‘I don’t get rest’: Donald Trump decides not to take stand in hush money trial

'I don't get rest': Donald Trump decides not to take stand in hush money trial

Donald Trump did not take the stand in his hush money trial, as jurors could start deliberating on whether or not he is guilty next week.

Mr Trump, 77, is accused of falsifying business records over hush money payments to the porn star Stormy Daniels in the lead-up to his 2016 presidential campaign.

But on day 20 of the trial, the former president’s defence rested without calling him to the stand. Instead, former federal prosecutor Robert Costello was called as the final witness.

Follow latest: Defence rests case without calling Trump

Judge Juan Merchan said he expects closing arguments to happen on 28 May. Jurors have been dismissed until then, and could begin deliberating as soon as next week to decide whether or not Trump is guilty.

Ever since the outset of the trial in April, Trump had asserted he would testify in his own defence despite it being uncommon for defendants to do so.

‘[Testfying] just would have been folly for the defence team,’ Trump said on Tuesday. Pic: Reuters

The former president also falsely claimed a gag order placed on him by judge Merchan prevented him from speaking in court.

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‘We’ll be resting pretty quickly’

Sky News’ US correspondent James Matthews also heard Trump tell reporters ahead of Tuesday’s proceedings: “We’ll be resting pretty quickly. I won’t be resting.

“I don’t rest, I’d like to rest sometimes but I don’t get to rest.”

Analysis: Verdict could be in by the end of next week – but still one big question to answer first

Looking at the timetable, we could have a verdict by the end of next week. With the prosecution and defence having rested, the court has begun to contemplate the case’s conclusion.

Tuesday has seen discussions over the instructions the judge will give the jury when its 12 members are sent to consider a verdict.

Prosecutors brought this case to court as the deliberate falsification of business records, a misdemeanour. That’s elevated to a felony if they can prove it was an act intended to conceal information from voters that could have impacted on his chances at the 2016 election.

The exact crime in question will crystallise in discussions between the judge, prosecution, and defence. A three-way courtroom conference will shape the instructions given to the jury, a last job for the judge next week before he sends them to deliberate.

It is the business of criminal prosecution, the nuts and bolts of American justice that underpin this process. As things stand, closing arguments (summations) could begin next Tuesday, with the jury being sent out soon after.

Witness-wise, it was deprived of a big finish when Donald Trump declined to give testimony, as he had said he would.

“We’ll be resting pretty quickly,” he said. “I won’t be resting. I don’t rest. I’d like to rest sometimes, but I don’t get to rest.”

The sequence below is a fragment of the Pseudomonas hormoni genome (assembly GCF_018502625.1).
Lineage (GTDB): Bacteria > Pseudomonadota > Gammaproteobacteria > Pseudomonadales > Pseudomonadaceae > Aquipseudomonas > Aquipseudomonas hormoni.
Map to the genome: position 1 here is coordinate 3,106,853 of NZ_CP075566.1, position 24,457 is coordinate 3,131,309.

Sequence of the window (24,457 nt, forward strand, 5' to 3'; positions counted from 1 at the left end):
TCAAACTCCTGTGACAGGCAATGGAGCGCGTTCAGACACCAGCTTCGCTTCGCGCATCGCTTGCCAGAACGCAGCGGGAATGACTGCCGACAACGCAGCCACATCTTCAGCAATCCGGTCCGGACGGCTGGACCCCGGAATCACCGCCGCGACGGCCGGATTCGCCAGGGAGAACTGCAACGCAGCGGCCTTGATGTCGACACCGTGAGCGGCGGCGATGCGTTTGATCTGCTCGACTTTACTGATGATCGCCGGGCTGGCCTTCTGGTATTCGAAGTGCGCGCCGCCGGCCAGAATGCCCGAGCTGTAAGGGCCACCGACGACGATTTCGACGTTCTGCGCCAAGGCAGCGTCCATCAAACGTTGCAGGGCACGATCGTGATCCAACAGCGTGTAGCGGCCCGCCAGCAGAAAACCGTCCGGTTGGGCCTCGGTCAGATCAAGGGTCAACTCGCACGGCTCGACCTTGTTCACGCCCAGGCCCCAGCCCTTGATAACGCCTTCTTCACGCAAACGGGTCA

It was a statement for the cameras in the court building corridor. The rest is history, like everything else in this most significant trial.

The prosecution alleges the former president tried to cover up a $130,000 payment to Ms Daniels, who told the court she had a “sexual encounter” with Trump at a celebrity golf outing in Lake Tahoe in July 2006.

Stormy Daniels is questioned by prosecutor Susan Hoffinger.
Pic Reuters
Trump is accused of falsifying business records over hush money payments to Stormy Daniels. Pic: Reuters

Though the hush money payment itself is not illegal, the former president faces 34 counts of falsifying business records to hide his reimbursement to his former lawyer Michael Cohen, who initially paid for the transaction.

Cohen testified that a number of invoices, cheques and stubs were false records made to cover payments to Ms Daniels, and said none of them were for work carried out in the months to which they corresponded.

Trump has pleaded not guilty. His lawyers say there was nothing criminal about the Daniels deal or the way Cohen was paid.

Cohen lied under oath

The former president’s defence have also attempted to discredit Mr Cohen, who admitted during the trial that he lied under oath.

Defence lawyer Todd Blanche said on Monday: “There is no way that the court should let this case go to the jury relying on Cohen’s testimony.”

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Michael Cohen  leaves home to testify in Republican presidential candidate and former U.S. President Donald Trump's criminal trial in New York.
Pic Reuters
Trump’s former lawyer Michael Cohen testified a number of invoices, cheques and stubs were false records. Pic: Reuters

Trump’s lawyers also moved to have judge Merchan dismiss the case before jury deliberations, arguing there was no evidence that Trump had committed the crimes.

The judge did not immediately rule on the request by the defence.

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And speaking outside the courtroom after the defence rested, Donald Trump Jr defended his father’s choice to not testify and repeated claims that the trial is politically motivated.

“Why would you justify this insanity? You don’t subject yourself to that. You’re going in a kangaroo court, nothing more nothing less,” he said.

“There’s absolutely no reason or justification to do that whatsoever. Everyone sees it for the sham that it is.”